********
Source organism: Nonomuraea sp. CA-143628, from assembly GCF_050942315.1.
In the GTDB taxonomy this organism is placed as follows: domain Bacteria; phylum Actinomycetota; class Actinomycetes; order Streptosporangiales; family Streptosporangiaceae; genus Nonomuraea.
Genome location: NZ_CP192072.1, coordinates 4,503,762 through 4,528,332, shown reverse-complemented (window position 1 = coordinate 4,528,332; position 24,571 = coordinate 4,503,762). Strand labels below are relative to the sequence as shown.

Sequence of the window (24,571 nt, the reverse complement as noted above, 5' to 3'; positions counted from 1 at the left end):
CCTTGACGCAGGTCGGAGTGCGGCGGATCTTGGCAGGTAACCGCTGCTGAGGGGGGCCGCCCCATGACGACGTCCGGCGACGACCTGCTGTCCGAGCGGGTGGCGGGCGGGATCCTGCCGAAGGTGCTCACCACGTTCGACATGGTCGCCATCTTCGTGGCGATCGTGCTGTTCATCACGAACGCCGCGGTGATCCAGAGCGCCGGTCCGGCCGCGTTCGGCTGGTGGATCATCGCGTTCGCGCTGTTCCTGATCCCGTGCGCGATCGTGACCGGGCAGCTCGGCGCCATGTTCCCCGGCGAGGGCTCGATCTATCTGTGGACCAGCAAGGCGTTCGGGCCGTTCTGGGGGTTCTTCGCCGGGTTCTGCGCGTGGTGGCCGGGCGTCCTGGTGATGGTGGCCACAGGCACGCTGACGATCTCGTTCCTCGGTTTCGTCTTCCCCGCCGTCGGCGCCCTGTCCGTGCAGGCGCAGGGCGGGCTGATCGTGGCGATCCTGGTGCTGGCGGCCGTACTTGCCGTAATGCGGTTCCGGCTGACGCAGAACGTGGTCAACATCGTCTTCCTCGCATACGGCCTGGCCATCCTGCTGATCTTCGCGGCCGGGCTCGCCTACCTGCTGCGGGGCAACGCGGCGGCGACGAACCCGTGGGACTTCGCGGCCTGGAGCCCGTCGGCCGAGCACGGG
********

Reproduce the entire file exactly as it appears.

Source organism: Nonomuraea sp. CA-143628, from assembly GCF_050942315.1.
In the GTDB taxonomy this organism is placed as follows: domain Bacteria; phylum Actinomycetota; class Actinomycetes; order Streptosporangiales; family Streptosporangiaceae; genus Nonomuraea.
Genome location: NZ_CP192072.1, coordinates 4,503,762 through 4,528,332, shown reverse-complemented (window position 1 = coordinate 4,528,332; position 24,571 = coordinate 4,503,762). Strand labels below are relative to the sequence as shown.

Sequence of the window (24,571 nt, the reverse complement as noted above, 5' to 3'; positions counted from 1 at the left end):
CCTTGACGCAGGTCGGAGTGCGGCGGATCTTGGCAGGTAACCGCTGCTGAGGGGGGCCGCCCCATGACGACGTCCGGCGACGACCTGCTGTCCGAGCGGGTGGCGGGCGGGATCCTGCCGAAGGTGCTCACCACGTTCGACATGGTCGCCATCTTCGTGGCGATCGTGCTGTTCATCACGAACGCCGCGGTGATCCAGAGCGCCGGTCCGGCCGCGTTCGGCTGGTGGATCATCGCGTTCGCGCTGTTCCTGATCCCGTGCGCGATCGTGACCGGGCAGCTCGGCGCCATGTTCCCCGGCGAGGGCTCGATCTATCTGTGGACCAGCAAGGCGTTCGGGCCGTTCTGGGGGTTCTTCGCCGGGTTCTGCGCGTGGTGGCCGGGCGTCCTGGTGATGGTGGCCACAGGCACGCTGACGATCTCGTTCCTCGGTTTCGTCTTCCCCGCCGTCGGCGCCCTGTCCGTGCAGGCGCAGGGCGGGCTGATCGTGGCGATCCTGGTGCTGGCGGCCGTACTTGCCGTAATGCGGTTCCGGCTGACGCAGAACGTGGTCAACATCGTCTTCCTCGCATACGGCCTGGCCATCCTGCTGATCTTCGCGGCCGGGCTCGCCTACCTGCTGCGGGGCAACGCGGCGGCGACGAACCCGTGGGACTTCGCGGCCTGGAGCCCGTCGGCCGAGCACGGG